To ease the passage of the medication to the stomach and thus reduce the potential for irritation of the esophagus, swallow alendronate with a full glass of plain water upon arising for the day. Do not lie down until 30 minutes have passed and you have eaten your first food of the day. Do not chew or suck on the tablet, as this may lead to ulcers in the mouth or throat. Do not take alendronate at bedtime or before getting up for the day.
Effects on the stomach and intestines: Rarely, people taking this medication have developed ulcers of the stomach or intestines. If you suffer from stomach problems, such as ulcers and severe indigestion, discuss with your doctor how this medication may affect your medical condition, how your medical condition may affect the dosing and effectiveness of this medication, and whether any special monitoring is needed.
Get immediate medical attention if you have symptoms of a stomach or intestinal ulcer, such as nausea, vomiting, abdominal pain, loss of weight or appetite, black or bloody stools, or vomiting blood.
Jaw problems: Rarely, alendronate may cause severe jaw problems associated with delayed healing and infection, especially in people with cancer or after tooth extractions. If you experience any pain in the jaw, especially after having a tooth removed, contact your doctor immediately.
Kidney function: Alendronate is removed from the body by the kidneys. If you have reduced kidney function or kidney disease, discuss with your doctor how this medication may affect your medical condition, how your medical condition may affect the dosing and effectiveness of this medication, and whether any special monitoring is needed.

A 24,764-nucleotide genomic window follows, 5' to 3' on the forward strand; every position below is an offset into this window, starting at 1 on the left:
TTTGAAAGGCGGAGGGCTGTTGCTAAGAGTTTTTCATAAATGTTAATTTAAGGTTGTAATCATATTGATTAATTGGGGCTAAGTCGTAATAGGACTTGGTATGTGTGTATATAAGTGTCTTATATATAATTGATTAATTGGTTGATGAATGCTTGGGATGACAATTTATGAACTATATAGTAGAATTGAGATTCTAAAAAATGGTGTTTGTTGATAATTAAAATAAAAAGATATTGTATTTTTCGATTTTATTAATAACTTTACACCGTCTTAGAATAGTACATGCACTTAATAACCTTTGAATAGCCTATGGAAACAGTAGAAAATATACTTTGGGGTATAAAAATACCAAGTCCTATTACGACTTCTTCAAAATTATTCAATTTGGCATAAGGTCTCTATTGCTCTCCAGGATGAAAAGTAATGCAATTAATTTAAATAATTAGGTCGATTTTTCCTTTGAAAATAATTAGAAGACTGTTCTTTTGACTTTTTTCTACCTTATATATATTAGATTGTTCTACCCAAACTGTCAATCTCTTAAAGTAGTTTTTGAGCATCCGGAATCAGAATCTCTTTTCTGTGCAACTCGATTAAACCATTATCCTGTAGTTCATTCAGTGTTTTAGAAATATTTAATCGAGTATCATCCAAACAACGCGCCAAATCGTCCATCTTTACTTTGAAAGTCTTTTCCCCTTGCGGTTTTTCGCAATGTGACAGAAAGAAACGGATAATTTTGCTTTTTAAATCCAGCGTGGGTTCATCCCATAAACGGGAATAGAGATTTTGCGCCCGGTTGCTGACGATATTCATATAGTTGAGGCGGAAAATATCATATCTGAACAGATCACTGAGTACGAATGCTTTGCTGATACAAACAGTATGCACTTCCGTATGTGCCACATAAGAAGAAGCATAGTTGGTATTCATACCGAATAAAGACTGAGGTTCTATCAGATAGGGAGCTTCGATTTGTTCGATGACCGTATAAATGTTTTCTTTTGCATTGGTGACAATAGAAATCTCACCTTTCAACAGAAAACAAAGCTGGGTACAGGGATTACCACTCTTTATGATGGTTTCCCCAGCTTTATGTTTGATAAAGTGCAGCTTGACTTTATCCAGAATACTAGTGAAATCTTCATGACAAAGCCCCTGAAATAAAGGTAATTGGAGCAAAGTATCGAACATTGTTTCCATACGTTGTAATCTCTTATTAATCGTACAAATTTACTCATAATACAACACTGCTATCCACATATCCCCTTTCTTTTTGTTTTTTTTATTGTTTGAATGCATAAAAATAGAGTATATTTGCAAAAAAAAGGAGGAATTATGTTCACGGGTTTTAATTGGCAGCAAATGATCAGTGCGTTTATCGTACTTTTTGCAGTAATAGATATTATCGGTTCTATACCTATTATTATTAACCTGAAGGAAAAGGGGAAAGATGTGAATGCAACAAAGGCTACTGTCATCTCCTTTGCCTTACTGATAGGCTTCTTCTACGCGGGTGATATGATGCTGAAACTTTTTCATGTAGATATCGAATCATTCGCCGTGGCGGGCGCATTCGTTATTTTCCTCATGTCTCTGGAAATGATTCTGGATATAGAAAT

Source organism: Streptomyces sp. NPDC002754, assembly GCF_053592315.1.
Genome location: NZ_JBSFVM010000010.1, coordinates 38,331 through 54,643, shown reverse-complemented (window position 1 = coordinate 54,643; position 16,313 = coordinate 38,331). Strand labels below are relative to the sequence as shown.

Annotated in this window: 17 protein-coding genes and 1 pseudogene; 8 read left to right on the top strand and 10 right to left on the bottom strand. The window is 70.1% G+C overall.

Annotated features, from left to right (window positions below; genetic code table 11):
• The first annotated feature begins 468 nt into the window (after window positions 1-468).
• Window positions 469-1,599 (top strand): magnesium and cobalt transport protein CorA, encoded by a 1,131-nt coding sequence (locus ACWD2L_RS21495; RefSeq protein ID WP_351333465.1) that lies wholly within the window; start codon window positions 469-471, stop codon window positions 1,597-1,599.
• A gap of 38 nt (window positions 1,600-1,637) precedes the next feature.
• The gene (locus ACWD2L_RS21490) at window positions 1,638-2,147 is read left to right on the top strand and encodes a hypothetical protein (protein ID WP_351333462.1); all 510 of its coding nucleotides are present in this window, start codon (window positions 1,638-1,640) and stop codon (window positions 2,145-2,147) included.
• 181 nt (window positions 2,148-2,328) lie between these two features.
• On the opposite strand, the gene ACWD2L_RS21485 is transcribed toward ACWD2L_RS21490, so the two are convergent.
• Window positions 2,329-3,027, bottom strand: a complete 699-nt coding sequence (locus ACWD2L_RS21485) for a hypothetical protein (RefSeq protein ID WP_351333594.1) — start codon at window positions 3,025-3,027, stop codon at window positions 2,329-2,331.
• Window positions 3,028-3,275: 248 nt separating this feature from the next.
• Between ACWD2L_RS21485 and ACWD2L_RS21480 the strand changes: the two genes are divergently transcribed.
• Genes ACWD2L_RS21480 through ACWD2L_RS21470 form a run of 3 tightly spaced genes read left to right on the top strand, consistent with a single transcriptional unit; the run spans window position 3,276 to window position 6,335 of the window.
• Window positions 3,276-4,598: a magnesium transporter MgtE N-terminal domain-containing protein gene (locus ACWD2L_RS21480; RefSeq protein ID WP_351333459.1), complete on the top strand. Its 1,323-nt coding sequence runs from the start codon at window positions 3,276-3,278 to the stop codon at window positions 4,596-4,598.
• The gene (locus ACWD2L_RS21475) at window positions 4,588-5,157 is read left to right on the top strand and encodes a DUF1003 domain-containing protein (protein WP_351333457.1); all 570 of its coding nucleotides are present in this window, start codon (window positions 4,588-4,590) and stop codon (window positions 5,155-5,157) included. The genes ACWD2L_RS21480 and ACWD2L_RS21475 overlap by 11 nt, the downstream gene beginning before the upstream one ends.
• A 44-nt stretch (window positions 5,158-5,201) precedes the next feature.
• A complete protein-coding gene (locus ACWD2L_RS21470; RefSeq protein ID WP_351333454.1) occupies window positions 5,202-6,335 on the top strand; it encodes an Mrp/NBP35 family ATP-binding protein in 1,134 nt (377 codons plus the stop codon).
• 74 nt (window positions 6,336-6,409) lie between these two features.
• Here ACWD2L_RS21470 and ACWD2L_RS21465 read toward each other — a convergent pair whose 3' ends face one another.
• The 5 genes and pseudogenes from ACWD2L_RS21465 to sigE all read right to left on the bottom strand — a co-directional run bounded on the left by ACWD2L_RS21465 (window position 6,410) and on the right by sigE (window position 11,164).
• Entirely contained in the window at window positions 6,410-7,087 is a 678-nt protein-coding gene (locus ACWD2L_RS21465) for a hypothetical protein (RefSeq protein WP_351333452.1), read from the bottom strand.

Pregnancy: This medication should not be used during pregnancy unless the benefits outweigh the risks. If you become pregnant while taking this medication, contact your doctor immediately.
Breast-feeding: It is not known if alendronate passes into breast milk. If you are a breast-feeding mother and are taking this medication, it may affect your baby. Talk to your doctor about whether you should continue breast-feeding.
Children and adolescents: The safety and effectiveness of using this medication have not been established for children under 18 years of age.
What other drugs could interact with this medication?
There may be an interaction between alendronate and any of the following:
- aminoglycoside antibiotics (e.g., amikacin, gentamicin, tobramycin)
- antacids (e.g., aluminum hydroxide, calcium carbonate, magnesium hydroxide)
- ASA and ASA-containing products (when alendronate is taken in doses greater than 10 mg daily) - note that this does not apply to the 70 mg weekly dose
- calcium supplements (wait at least ½ hour after taking alendronate to take calcium supplements)
- H2 antagonists (e.g., famotidine, ranitidine)
- non-steroidal anti-inflammatory medications (NSAIDs; e.g., diclofenac, ibuprofen, naproxen)
- proton pump inhibitors (e.g., lansoprazole, omeprazole)
- systemic angiogenesis inhibitors (e.g., axitinib, bevacizumab, lenalidomide, pazopanib, regorafenib, vandetanib)
- supplements containing minerals such as aluminum, calcium, iron, magnesium and phosphate
- other medications given by mouth (wait at least ½ hour after taking alendronate to take any other medication by mouth)
If you are taking any of these medications, speak with your doctor or pharmacist. Depending on your specific circumstances, your doctor may want you to:
- stop taking one of the medications,
- change one of the medications to another,
- change how you are taking one or both of the medications, or
- leave everything as is.
An interaction between two medications does not always mean that you must stop taking one of them. Speak to your doctor about how any drug interactions are being managed or should be managed.
Medications other than those listed above may interact with this medication. Tell your doctor or prescriber about all prescription, over-the-counter (non-prescription), and herbal medications that you are taking. Also tell them about any supplements you take. Since caffeine, alcohol, the nicotine from cigarettes, or street drugs can affect the action of many medications, you should let your prescriber know if you use them.